[1. Do you think many major insights from longtermist macrostrategy or global priorities research have been found since 2015?]
I think "major insights" is potentially a somewhat loaded framing; it seems to imply that only highly conceptual considerations that change our minds about previously-accepted big picture claims count as significant progress. I think very early on, EA produced a number of somewhat arguments and considerations which felt like "major insights" in that they caused major swings in the consensus of what cause areas to prioritize at a very high level; I think that probably reflected that the question was relatively new and there was low-hanging fruit. I think we shouldn't expect future progress to take the form of "major insights" that wildly swing views about a basic, high-level question as much (although I still think that's possible).
[2. If so, what would you say are some of the main ones?]
Since 2015, I think we've seen good analysis and discussion of AI timelines and takeoff speeds, discussion of specific AI risks that go beyond the classic scenario presented in Superintellilgence, better characterization of multipolar and distributed AI scenarios, some interesting and more quantitative debates on giving now vs giving later and "hinge of history" vs "patient" long-termism, etc. None of these have provided definitive / authoritative answers, but they all feel useful to me as someone trying to prioritize where Open Phil dollars should go.
[3. Do you think the progress has been at a good pace (however you want to interpret that)?]
I'm not sure how to answer this; I think taking into account the expected low-hanging fruit effect, and the relatively low investment in this research, progress has probably been pretty good, but I'm very uncertain about the degree of progress I "should have expected" on priors.
[4. Do you think that this pushes for or against allocating more resources (labour, money, etc.) towards that type of work?]
I think ideally the world as a whole would be investing much more in this type of work than it is now. A lot of the bottleneck to this is that the work is not very well-scoped or broken into tractable sub-problems, which makes it hard for a large number of people to be quickly on-boarded to it.
[5. Do you think that this suggests we should change how we do this work, or emphasise some types of it more?]
Related to the above, I'd love for the work to become better-scoped over time -- this is one thing we prioritize highly at Open Phil.
The ideas behind patient altruism have received substantial discussion in academia:
But this literature doesn't seem well-known among EAs. I personally didn't know about any of it until Phil Trammell cited some of it in his paper on patient philanthropy. Trammell also argued that most people use too high a discount rate, so patient philanthropists should compensate by not donating any money; as far as I know, this is a novel argument.
This has been much discussed from before the beginning of EA, Robin Hanson being a particularly devoted proponent.
The post cites the Stern discussion to make the point that (non-discounted) utilitarian policymakers would implement more investment, but to my mind that’s quite different from the point that absent cosmically exceptional short-term impact the patient longtermist consequentialist would save. Utilitarian policymakers might implement more redistribution too. Given policymakers as they are, we’re still left with the question of how utilitarian philanthropists with their fixed budgets should prioritize between filling the redistribution gap and filling the investment gap.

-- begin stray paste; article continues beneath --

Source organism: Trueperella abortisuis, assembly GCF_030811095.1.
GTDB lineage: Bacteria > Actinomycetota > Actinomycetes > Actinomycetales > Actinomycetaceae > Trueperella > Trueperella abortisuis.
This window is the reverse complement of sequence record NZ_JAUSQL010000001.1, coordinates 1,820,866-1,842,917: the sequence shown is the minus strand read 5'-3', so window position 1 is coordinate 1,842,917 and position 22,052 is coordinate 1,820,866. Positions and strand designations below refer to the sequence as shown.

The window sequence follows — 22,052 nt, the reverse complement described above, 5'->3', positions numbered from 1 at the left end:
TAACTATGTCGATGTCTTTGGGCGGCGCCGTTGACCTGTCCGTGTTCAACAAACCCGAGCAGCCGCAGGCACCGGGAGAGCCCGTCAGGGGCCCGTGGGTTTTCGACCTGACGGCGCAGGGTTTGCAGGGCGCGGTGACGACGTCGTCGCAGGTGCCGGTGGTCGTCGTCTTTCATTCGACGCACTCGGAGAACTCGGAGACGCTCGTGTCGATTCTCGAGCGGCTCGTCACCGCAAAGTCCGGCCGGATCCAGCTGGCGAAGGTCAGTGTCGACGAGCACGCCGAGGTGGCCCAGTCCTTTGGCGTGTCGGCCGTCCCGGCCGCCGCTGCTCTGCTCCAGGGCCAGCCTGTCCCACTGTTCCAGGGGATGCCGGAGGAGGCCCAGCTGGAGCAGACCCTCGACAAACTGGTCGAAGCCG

In any event, if you/Owen have any more unpublished pre-2015 insights from private correspondence, please consider posting them, so those of us who weren’t there don’t have to go through the bother of rediscovering them. : )
"The post cites the Stern discussion to make the point that (non-discounted) utilitarian policymakers would implement more investment, but to my mind that’s quite different from the point that absent cosmically exceptional short-term impact the patient longtermist consequentialist would save."
That was explicitly discussed at the time. I cited the blog post as a historical reference illustrating that such considerations were in mind, not as a comprehensive publication of everything people discussed at the time, when in fact there wasn't one. That's one reason, in addition to your novel contributions, I'm so happy about your work! GPI also has a big hopper of projects adding a lot of value by further developing and explicating ideas that are not radically novel so that they have more impact and get more improvement and critical feedback.
If you would like to do further recorded discussions about your research, I'm happy to do so anytime.
That post just makes the claim that "all we really need are positive interest rates". My own point which you were referring to in the original comment is that, at least in the context of poverty alleviation (/increasing human consumption more generally), what we need is pure time preference incorporated into interest rates. This condition is neither necessary nor sufficient for positive interest rates.
Hanson's post then says something which sounds kind of like my point, namely that we can infer that it's better for us as philanthropists to invest than to spend if we see our beneficiaries doing some of both. But I could never figure out what he was saying exactly, or how it was compatible with the point he was trying to make that all we really need are positive interest rates.
Could you elaborate?